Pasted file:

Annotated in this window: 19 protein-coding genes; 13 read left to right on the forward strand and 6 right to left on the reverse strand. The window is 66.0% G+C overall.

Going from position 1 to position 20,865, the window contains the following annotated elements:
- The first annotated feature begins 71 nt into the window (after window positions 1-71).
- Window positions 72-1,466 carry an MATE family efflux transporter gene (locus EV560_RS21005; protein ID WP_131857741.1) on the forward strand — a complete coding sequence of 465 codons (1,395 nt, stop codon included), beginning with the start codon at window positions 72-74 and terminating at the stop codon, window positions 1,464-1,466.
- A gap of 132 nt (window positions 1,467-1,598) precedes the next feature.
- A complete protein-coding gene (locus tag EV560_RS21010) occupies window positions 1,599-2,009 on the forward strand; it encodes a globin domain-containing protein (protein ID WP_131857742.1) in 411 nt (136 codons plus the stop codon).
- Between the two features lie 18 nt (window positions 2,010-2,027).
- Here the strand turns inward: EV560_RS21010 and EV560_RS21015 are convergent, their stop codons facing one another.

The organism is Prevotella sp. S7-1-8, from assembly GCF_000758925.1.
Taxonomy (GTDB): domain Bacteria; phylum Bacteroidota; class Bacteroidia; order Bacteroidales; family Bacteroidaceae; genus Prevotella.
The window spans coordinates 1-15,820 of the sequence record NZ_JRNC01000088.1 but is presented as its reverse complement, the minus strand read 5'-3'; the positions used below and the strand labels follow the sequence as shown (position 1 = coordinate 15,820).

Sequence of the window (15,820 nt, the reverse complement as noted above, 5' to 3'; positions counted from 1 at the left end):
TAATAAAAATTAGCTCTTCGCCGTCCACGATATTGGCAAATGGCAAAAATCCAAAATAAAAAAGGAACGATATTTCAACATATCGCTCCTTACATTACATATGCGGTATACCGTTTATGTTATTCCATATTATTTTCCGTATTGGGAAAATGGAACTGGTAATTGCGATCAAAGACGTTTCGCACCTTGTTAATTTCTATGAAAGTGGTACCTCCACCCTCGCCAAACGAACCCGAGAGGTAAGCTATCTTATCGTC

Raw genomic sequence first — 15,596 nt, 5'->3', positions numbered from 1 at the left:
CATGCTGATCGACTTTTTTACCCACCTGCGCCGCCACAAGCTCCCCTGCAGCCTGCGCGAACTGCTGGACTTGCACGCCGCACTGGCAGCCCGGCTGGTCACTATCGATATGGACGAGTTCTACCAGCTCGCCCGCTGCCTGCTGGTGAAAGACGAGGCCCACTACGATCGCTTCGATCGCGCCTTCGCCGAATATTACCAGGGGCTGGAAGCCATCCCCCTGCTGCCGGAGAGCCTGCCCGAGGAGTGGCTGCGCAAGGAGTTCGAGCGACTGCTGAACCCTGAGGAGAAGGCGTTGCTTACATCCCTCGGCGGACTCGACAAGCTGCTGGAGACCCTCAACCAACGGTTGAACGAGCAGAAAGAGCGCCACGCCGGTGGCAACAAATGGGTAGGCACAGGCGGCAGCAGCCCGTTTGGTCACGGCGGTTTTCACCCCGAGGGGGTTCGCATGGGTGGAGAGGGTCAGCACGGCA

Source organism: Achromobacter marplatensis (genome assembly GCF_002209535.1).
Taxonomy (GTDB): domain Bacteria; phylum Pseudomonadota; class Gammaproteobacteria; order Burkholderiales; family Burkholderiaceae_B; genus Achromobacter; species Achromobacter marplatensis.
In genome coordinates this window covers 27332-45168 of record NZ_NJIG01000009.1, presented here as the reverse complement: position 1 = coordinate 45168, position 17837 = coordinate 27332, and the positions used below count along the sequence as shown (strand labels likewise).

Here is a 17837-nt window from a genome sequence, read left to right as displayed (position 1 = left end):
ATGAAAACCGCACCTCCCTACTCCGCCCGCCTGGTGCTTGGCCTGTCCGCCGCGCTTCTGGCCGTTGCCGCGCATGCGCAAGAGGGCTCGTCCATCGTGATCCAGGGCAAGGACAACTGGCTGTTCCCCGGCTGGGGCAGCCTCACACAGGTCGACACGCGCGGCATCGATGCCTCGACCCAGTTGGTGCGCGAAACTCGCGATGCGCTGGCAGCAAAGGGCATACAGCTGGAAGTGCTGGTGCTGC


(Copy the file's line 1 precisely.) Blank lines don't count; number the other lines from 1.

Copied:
Annotated in this window: 19 protein-coding genes; 13 read left to right on the forward strand and 6 right to left on the reverse strand. The window is 66.0% G+C overall.